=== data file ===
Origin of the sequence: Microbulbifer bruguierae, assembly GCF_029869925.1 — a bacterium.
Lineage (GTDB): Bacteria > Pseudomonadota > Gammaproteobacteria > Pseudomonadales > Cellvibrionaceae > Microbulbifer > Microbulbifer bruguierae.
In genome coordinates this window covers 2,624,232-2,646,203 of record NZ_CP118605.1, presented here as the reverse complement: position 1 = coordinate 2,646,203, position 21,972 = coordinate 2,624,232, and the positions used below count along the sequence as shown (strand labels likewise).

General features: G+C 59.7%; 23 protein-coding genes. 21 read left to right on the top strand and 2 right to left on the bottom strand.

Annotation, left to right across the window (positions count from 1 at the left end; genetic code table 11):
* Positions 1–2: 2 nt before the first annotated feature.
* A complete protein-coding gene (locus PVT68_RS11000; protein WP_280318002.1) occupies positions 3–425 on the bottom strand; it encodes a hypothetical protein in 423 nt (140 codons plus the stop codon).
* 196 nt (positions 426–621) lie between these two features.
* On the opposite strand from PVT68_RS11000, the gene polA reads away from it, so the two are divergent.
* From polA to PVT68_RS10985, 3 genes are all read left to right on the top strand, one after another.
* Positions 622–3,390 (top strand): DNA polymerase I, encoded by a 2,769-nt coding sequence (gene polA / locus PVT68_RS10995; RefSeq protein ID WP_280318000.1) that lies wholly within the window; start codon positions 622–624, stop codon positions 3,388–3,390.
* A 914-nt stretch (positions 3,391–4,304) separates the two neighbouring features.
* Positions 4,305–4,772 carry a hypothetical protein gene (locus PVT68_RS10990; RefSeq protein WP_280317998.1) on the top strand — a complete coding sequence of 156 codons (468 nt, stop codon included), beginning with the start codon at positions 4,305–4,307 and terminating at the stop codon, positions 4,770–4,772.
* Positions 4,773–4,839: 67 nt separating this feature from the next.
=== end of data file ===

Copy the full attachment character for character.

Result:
Origin of the sequence: Microbulbifer bruguierae, assembly GCF_029869925.1 — a bacterium.
Lineage (GTDB): Bacteria > Pseudomonadota > Gammaproteobacteria > Pseudomonadales > Cellvibrionaceae > Microbulbifer > Microbulbifer bruguierae.
In genome coordinates this window covers 2,624,232-2,646,203 of record NZ_CP118605.1, presented here as the reverse complement: position 1 = coordinate 2,646,203, position 21,972 = coordinate 2,624,232, and the positions used below count along the sequence as shown (strand labels likewise).

General features: G+C 59.7%; 23 protein-coding genes. 21 read left to right on the top strand and 2 right to left on the bottom strand.

Annotation, left to right across the window (positions count from 1 at the left end; genetic code table 11):
* Positions 1–2: 2 nt before the first annotated feature.
* A complete protein-coding gene (locus PVT68_RS11000; protein WP_280318002.1) occupies positions 3–425 on the bottom strand; it encodes a hypothetical protein in 423 nt (140 codons plus the stop codon).
* 196 nt (positions 426–621) lie between these two features.
* On the opposite strand from PVT68_RS11000, the gene polA reads away from it, so the two are divergent.
* From polA to PVT68_RS10985, 3 genes are all read left to right on the top strand, one after another.
* Positions 622–3,390 (top strand): DNA polymerase I, encoded by a 2,769-nt coding sequence (gene polA / locus PVT68_RS10995; RefSeq protein ID WP_280318000.1) that lies wholly within the window; start codon positions 622–624, stop codon positions 3,388–3,390.
* A 914-nt stretch (positions 3,391–4,304) separates the two neighbouring features.
* Positions 4,305–4,772 carry a hypothetical protein gene (locus PVT68_RS10990; RefSeq protein WP_280317998.1) on the top strand — a complete coding sequence of 156 codons (468 nt, stop codon included), beginning with the start codon at positions 4,305–4,307 and terminating at the stop codon, positions 4,770–4,772.
* Positions 4,773–4,839: 67 nt separating this feature from the next.